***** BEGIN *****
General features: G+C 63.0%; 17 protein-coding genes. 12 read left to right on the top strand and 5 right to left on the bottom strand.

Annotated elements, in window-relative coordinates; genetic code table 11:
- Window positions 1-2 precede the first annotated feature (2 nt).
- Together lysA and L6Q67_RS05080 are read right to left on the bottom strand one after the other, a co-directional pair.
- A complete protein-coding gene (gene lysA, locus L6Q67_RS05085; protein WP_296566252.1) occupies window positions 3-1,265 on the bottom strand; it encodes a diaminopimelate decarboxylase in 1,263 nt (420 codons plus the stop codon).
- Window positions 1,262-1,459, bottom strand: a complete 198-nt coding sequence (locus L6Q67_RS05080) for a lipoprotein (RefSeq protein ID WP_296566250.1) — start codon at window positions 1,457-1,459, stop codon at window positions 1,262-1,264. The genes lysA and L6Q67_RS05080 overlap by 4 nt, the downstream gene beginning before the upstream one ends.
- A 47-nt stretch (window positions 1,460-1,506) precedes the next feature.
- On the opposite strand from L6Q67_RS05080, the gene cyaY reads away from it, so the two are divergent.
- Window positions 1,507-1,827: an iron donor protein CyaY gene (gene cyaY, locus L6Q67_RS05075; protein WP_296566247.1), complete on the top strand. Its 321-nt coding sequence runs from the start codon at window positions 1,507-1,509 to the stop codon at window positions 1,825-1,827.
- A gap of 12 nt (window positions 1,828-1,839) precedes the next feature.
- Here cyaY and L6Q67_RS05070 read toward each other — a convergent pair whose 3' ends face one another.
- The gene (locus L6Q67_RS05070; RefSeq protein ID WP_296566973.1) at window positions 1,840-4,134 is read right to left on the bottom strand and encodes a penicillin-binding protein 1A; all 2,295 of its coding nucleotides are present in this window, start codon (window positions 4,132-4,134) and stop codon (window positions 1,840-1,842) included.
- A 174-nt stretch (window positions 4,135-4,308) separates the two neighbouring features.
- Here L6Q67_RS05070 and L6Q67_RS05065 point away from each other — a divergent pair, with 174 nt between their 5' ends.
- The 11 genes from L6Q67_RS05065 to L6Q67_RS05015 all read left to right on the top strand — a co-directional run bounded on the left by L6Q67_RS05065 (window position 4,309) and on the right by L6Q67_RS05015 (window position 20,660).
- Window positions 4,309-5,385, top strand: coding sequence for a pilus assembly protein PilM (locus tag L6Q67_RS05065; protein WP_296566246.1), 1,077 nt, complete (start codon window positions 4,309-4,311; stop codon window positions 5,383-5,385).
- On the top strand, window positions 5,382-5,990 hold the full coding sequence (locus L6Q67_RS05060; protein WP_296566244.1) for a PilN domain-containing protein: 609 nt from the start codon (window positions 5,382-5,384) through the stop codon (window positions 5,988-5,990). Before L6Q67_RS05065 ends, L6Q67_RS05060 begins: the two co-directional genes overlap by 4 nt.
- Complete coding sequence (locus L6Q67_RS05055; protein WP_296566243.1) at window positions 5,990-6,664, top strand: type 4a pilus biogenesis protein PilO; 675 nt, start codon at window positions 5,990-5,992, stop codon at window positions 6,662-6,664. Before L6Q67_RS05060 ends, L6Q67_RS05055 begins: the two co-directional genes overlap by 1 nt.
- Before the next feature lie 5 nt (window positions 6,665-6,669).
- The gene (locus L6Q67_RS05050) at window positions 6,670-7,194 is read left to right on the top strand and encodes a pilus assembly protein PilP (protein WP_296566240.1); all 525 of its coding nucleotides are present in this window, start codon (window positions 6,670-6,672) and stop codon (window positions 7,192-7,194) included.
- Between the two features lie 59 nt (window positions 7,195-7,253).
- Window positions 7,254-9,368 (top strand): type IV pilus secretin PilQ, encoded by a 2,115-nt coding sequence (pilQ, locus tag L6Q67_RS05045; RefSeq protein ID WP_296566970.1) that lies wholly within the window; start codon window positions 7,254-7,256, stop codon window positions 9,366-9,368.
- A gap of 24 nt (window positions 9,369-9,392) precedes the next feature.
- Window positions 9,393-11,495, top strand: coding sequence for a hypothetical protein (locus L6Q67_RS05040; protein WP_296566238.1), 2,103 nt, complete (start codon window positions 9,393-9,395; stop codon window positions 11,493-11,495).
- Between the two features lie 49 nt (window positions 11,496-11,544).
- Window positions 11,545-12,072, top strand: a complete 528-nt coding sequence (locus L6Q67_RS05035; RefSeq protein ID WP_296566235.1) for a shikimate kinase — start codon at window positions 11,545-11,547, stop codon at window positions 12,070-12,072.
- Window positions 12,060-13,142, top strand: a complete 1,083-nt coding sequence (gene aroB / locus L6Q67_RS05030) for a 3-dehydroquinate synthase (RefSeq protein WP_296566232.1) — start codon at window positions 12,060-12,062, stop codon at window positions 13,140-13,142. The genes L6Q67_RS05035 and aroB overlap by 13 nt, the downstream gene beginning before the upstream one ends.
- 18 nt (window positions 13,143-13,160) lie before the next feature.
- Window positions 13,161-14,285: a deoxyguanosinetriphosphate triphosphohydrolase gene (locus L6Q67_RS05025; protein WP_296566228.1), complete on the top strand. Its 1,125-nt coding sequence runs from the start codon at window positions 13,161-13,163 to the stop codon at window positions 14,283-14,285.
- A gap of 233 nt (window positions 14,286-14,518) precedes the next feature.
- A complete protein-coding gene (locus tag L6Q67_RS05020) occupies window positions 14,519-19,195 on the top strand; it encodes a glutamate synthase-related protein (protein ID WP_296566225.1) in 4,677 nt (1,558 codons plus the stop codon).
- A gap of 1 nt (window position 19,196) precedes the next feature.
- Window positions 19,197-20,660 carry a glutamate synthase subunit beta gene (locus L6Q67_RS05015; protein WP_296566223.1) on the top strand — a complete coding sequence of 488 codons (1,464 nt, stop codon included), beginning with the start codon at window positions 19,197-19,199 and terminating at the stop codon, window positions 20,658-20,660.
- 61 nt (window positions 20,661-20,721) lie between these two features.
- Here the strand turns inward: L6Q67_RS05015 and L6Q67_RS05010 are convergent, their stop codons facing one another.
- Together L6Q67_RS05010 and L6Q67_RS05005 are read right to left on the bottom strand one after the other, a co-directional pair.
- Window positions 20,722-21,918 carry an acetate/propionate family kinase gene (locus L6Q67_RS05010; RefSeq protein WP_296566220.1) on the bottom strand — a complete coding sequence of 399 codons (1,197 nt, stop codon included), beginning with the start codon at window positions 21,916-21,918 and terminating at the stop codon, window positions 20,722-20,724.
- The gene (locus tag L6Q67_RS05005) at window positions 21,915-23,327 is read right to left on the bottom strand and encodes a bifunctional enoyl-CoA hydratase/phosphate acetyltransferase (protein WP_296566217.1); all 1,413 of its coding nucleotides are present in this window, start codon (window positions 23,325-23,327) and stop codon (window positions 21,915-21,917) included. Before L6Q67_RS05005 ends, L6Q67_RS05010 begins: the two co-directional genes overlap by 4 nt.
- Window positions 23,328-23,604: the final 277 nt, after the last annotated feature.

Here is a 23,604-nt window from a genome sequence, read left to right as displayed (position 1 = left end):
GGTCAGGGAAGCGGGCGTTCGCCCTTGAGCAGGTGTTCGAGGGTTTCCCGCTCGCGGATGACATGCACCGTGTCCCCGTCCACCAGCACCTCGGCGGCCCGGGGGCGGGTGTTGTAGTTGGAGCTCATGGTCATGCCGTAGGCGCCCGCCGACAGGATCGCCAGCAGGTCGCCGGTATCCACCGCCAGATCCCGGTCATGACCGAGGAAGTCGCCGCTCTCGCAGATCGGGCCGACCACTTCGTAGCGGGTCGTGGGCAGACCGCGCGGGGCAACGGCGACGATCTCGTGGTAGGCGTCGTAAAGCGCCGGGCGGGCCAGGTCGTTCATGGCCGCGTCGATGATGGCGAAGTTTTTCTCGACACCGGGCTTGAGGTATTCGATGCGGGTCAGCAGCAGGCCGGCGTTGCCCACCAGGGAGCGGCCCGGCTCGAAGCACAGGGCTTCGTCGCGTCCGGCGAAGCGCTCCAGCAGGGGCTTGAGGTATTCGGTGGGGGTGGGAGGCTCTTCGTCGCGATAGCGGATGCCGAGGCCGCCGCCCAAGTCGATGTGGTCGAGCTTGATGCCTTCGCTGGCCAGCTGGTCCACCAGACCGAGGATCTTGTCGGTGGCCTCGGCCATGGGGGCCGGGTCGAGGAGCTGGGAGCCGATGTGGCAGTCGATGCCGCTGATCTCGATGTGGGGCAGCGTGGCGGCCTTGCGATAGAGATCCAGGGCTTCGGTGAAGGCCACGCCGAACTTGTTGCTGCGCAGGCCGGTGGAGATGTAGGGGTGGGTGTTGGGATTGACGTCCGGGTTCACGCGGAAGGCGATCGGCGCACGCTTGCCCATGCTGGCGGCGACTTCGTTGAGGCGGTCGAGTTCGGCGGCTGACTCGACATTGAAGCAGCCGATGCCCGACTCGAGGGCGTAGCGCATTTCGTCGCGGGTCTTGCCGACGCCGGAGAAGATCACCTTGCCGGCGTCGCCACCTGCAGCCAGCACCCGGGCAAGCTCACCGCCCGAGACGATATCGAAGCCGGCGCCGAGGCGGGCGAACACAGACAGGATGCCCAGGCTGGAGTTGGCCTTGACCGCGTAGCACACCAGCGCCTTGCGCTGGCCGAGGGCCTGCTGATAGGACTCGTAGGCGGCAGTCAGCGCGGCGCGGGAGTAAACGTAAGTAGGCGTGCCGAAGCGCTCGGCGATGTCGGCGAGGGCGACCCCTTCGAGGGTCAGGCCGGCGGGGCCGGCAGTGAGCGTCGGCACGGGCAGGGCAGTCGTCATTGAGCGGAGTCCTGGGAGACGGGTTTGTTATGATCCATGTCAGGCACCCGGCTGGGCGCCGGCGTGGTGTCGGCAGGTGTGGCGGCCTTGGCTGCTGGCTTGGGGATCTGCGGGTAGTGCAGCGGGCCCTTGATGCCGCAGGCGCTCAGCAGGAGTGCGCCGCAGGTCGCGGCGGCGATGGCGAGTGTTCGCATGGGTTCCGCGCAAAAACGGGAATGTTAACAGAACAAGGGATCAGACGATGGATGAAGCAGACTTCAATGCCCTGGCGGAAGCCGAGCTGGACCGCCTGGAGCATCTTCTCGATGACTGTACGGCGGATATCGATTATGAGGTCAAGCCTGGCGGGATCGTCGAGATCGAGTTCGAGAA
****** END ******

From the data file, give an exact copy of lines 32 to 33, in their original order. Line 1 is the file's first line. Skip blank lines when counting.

- A gap of 1 nt (window position 19,196) precedes the next feature.
- Window positions 19,197-20,660 carry a glutamate synthase subunit beta gene (locus L6Q67_RS05015; protein WP_296566223.1) on the top strand — a complete coding sequence of 488 codons (1,464 nt, stop codon included), beginning with the start codon at window positions 19,197-19,199 and terminating at the stop codon, window positions 20,658-20,660.